CHANGES IN ADVERTISING LANGUAGE?
A Content analysis of magazine advertisements in 1980 and 2000
In recent years, media analysts have speculated about two trends in advertising content. The first is an increase in visual prominence: the growing dominance of visuals at the expense of verbal copy. The second is an increase in openness. Openness refers to the amount of guidance towards a certain message in an advertisement. A content analysis was conducted on 325 advertisements from 1980 and 212 advertisements from 2000, drawn from four magazines, to evaluate the empirical basis of the expected trends. The results support the expectation that advertisements have become more visual, less verbal, and more open during the past decades. No differences were found between magazines and product categories.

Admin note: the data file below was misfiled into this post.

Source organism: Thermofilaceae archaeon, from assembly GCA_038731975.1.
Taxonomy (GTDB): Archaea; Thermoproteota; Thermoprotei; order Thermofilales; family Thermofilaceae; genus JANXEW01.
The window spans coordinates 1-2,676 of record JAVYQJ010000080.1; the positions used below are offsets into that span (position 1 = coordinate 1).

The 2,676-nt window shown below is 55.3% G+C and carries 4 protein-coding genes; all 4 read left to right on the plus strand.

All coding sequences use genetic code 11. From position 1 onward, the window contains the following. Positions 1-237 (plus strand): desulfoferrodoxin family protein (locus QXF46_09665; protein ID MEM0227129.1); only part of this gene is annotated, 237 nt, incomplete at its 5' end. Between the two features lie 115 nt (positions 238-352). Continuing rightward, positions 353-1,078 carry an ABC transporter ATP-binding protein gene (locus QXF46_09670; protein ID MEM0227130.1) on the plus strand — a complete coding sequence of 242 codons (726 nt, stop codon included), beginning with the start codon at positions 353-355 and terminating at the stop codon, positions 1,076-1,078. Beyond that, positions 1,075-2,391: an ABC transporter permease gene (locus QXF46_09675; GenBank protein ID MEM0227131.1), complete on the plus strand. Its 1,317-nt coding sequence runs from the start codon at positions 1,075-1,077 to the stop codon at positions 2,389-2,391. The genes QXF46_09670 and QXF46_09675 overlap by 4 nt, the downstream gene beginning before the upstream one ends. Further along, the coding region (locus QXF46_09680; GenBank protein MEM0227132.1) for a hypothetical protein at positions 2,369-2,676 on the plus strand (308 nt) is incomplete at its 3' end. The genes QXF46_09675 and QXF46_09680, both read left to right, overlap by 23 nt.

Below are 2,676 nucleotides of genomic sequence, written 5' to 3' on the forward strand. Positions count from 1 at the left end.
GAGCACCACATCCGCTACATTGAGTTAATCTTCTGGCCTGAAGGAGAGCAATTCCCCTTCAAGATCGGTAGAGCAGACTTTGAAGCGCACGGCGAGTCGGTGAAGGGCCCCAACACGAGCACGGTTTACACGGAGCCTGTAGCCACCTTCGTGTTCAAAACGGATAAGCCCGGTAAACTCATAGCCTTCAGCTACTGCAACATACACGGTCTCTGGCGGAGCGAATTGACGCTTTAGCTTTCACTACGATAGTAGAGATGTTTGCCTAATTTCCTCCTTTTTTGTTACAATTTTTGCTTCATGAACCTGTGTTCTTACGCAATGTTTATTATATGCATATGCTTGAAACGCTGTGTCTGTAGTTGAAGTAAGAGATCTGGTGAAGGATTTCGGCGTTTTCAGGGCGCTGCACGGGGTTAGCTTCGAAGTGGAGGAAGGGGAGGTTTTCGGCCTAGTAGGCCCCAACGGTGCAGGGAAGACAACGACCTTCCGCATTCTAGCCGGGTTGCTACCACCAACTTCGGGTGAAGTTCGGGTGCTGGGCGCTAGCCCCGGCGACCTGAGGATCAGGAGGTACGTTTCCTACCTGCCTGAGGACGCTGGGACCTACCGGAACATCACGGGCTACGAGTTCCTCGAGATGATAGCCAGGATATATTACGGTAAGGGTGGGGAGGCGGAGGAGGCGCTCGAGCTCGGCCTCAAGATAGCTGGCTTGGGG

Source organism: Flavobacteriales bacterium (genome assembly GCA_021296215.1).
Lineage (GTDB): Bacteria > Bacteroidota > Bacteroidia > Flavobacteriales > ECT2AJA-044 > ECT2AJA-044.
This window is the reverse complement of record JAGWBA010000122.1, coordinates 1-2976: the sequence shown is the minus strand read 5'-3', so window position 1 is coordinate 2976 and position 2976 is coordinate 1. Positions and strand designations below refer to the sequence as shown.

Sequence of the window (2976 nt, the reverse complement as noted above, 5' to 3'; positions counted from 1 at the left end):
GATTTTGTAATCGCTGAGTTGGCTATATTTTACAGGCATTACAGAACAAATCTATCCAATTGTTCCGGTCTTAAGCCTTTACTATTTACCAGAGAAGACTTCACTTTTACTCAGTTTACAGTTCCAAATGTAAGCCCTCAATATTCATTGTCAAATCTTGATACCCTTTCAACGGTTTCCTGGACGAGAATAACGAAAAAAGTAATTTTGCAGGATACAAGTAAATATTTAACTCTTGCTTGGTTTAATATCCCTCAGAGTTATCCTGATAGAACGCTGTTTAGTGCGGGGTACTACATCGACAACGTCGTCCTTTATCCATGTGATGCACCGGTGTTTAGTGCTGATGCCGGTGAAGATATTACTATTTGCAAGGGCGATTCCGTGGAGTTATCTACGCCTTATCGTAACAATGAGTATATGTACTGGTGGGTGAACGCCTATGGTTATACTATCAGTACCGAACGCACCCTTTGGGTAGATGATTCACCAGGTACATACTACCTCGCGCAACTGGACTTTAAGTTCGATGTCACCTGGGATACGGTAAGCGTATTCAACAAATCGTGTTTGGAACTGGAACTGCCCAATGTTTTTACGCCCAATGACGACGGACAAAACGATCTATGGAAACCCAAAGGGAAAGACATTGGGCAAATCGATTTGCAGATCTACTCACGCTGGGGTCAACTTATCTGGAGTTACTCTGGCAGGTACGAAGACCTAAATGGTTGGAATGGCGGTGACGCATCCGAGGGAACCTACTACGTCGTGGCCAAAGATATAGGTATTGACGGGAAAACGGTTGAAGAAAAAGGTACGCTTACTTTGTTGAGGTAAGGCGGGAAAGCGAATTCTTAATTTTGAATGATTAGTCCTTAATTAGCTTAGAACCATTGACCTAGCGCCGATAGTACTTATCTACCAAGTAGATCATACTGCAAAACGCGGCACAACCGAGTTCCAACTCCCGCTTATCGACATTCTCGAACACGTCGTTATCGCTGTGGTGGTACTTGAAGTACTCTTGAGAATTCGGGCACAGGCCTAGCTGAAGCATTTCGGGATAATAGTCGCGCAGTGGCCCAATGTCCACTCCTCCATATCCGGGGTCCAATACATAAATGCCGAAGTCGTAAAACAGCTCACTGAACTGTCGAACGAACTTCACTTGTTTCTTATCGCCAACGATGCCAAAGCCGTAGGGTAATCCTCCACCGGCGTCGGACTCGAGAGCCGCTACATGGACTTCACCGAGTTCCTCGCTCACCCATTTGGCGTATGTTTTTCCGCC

These findings corrobate previous studies (Dingena 1994; Leiss, Kline and Jhally 1990; Pollay 1985) which identified a trend towards an increase of 'mainly pictorial ads' and a decline in verbal-copy. In addition, our findings are in accord with previous studies which suggested a trend towards more openness (Dingena 1994; Phillips & McQuarrie 2002).
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